There’s much to like about Apple’s (s aapl) newly unveiled iPhone 4, notably its front-facing camera for video calls, high-resolution Retina Display screen and thin form factor housed in glass and stainless steel. But not everyone wants an iPhone, either due to the lock-in to Apple’s software ecosystem, issues with AT&T’s (s t) network or some other reason. Spec for spec, no two phones are exactly alike, but below are eight (two from each major U.S. carrier) of the best iPhone alternatives either currently or soon to be available. While they may fall short by comparison in some areas, they rival or exceed in others.
Verizon Wireless (s vz)
HTC Incredible ($199) — This is the current flagship phone for Verizon, and with good reason. The 3.7-inch, 800×480 touchscreen is slightly bigger than that of the iPhone 4 and while it doesn’t offer a high-resolution Retina Display, it’s still stunning thanks to OLED technology. The Incredible comes with 8 GB of internal memory but can also use memory cards containing up to 32 GB. It also sports an FM radio — a feature that iPhone 4 lacks. HTC included a beefy 8-megapixel camera with auto-focus and dual flash, so stills or video are a snap, although it can’t yet do full 720p video like the iPhone 4. One negative: that OLED screen is difficult to see in direct sunlight.
Palm Pre Plus (s palm) ($49.99) — At $50, you’re paying a lot less than you would for an iPhone 4, but you get a solid smartphone experience. Pre Plus offers a touchscreen with the same resolution as prior iPhones but also includes a slide-out keyboard for text entry. The device runs on the webOS platform, an interface that rivals or exceeds that of Apple. And long before the iPhone gained multitasking — it’s arriving in a limited form with the new iPhone — the Pre Plus multitasks with ease; programs run as “cards” that can be swapped around or flicked off the screen to close an app. The phone also provides a notification system like the iPhone for incoming messages and upcoming appointments, but it’s far less intrusive. Another huge plus: Verizon includes a free mobile hotspot service with 5 GB of data included, allowing you to share the 3G connection with five Wi-Fi devices. One downside to this phone is a vastly smaller number of software titles available — a few thousand as compared to the 250,000 in Apple’s iTunes App Store.
HTC HD2 ($179) — One of the first phones to use a peppy 1 GHz Qualcomm (s qcom) processor, the HD2 is thin and all screen — the 800×480 touchscreen is a whopping 4.3 inches. HTC developed a touch-friendly interface called HTC Sense for the HD2, which runs atop Microsoft’s Windows Mobile (s msft) operating system. That opens up the device to a large number of third-party applications and great integration with other Microsoft products such as Office, but Windows Mobile is in need of an overhaul. Still, when paired with HTC Sense on a big screen and a fast processor under the hood, this is a contender, as shown in our hands-on video overview. And it’s one of the first Windows Mobile devices to use a capacitive display, not a resistive one, like the iPhone. Although Microsoft is releasing the new Windows Phone 7 operating system later this year, the HD2 is not slated at this time to receive an upgrade to the new platform.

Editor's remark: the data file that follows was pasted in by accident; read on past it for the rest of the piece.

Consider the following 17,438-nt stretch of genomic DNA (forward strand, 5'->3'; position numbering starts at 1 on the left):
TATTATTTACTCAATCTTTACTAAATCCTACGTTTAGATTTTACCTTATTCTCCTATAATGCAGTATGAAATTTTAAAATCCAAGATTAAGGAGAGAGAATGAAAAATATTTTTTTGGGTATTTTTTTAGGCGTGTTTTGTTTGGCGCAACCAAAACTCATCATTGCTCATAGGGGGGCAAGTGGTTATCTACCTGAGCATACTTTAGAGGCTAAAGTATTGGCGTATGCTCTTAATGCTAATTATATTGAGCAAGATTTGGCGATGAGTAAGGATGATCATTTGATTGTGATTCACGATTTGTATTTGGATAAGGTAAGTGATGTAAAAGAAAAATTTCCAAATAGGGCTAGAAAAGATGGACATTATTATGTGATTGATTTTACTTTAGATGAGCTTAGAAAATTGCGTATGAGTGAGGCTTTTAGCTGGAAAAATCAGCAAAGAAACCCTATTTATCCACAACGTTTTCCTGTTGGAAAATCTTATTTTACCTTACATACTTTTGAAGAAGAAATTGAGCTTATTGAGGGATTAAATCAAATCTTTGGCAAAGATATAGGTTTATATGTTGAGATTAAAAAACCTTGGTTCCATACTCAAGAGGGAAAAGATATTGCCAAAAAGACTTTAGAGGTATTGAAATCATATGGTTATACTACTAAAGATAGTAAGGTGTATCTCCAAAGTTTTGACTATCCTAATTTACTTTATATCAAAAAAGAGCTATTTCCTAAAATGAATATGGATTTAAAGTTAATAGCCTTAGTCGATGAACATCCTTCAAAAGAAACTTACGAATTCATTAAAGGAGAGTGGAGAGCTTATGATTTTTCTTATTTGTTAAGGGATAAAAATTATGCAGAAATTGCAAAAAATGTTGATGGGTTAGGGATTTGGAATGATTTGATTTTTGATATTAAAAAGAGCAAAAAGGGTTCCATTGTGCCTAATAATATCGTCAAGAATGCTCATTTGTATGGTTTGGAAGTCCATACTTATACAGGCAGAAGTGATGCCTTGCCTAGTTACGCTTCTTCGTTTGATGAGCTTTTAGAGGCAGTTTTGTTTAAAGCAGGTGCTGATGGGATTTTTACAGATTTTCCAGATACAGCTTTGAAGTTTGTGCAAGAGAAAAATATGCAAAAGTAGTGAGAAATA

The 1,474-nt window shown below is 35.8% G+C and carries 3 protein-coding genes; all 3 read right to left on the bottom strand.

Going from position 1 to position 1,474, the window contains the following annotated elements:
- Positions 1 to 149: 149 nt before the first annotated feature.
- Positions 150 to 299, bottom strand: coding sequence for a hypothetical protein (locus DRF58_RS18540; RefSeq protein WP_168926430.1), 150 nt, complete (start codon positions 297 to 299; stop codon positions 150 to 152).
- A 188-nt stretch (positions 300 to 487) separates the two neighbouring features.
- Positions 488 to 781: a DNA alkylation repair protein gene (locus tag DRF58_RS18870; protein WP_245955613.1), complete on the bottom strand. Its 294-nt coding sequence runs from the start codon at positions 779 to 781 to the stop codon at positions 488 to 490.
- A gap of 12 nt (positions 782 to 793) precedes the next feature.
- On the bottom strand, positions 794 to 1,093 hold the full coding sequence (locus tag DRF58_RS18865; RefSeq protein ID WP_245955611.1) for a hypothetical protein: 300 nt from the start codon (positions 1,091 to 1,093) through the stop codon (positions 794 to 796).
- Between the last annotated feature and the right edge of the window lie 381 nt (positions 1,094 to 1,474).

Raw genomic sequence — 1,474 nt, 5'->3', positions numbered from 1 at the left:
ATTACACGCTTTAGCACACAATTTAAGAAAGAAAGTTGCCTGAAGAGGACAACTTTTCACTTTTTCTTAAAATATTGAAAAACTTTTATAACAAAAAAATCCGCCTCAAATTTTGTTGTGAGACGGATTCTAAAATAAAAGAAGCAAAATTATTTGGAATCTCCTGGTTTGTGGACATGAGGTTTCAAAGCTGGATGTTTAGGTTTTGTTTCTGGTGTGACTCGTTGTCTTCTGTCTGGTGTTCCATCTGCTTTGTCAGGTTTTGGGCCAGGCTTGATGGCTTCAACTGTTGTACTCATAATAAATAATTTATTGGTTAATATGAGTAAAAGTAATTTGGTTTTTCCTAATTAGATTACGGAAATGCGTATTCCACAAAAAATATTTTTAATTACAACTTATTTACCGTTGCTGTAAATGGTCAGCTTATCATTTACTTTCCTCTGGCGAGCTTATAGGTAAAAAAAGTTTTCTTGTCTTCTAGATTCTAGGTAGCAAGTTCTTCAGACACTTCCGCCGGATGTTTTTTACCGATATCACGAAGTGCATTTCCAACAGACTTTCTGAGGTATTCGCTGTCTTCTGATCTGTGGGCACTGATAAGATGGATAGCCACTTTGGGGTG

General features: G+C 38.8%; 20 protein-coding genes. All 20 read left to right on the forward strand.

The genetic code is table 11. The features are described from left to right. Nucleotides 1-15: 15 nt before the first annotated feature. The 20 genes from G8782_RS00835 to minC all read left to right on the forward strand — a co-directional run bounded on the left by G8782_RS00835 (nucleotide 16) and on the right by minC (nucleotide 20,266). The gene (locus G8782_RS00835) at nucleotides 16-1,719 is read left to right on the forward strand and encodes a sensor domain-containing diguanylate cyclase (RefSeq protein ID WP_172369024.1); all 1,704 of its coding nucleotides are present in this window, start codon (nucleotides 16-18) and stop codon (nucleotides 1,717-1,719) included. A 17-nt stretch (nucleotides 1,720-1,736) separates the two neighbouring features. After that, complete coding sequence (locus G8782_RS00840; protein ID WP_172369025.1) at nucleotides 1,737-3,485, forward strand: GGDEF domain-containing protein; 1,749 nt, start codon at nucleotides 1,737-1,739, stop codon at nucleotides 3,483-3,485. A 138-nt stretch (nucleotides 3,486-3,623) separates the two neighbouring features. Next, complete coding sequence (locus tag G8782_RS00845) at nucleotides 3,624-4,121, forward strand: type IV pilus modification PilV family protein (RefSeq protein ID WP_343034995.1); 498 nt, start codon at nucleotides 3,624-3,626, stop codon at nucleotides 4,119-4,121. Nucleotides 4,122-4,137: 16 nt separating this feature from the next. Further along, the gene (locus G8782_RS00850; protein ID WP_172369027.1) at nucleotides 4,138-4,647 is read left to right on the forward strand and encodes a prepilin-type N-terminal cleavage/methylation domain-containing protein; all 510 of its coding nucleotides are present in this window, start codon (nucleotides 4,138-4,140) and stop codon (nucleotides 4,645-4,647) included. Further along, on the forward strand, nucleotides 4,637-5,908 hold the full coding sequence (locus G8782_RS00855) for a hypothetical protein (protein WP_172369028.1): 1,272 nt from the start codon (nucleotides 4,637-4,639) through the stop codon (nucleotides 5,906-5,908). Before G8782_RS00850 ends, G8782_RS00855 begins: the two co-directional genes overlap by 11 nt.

myTouch 3G Slide ($179) — The latest Android 2.1 handset to arrive on T-Mo looks like last year’s model model with a keyboard and optical trackpad added, but it’s much more. Three software features take it beyond the iPhone in some ways: extensive voice control, social network updates from favorite contacts and multiple phone themes that automatically switch based on time or location. The phone has access to more than 50,000 applications in the Android Market and T-Mobile offers its own App Pack for the device. Although the Slide has a full 3.4-inch touchscreen, the 4-row QWERTY keyboard is highly usable for those that prefer a hardware keyboard. Like the HD2, this phone has the Sense user interface, which hides some of Android’s blandness. The myTouch 3G Slide doesn’t run on the fastest available phone processor, but it keeps up quite admirably in everyday use and can use T-Mobile’s speedy HSPA+ network.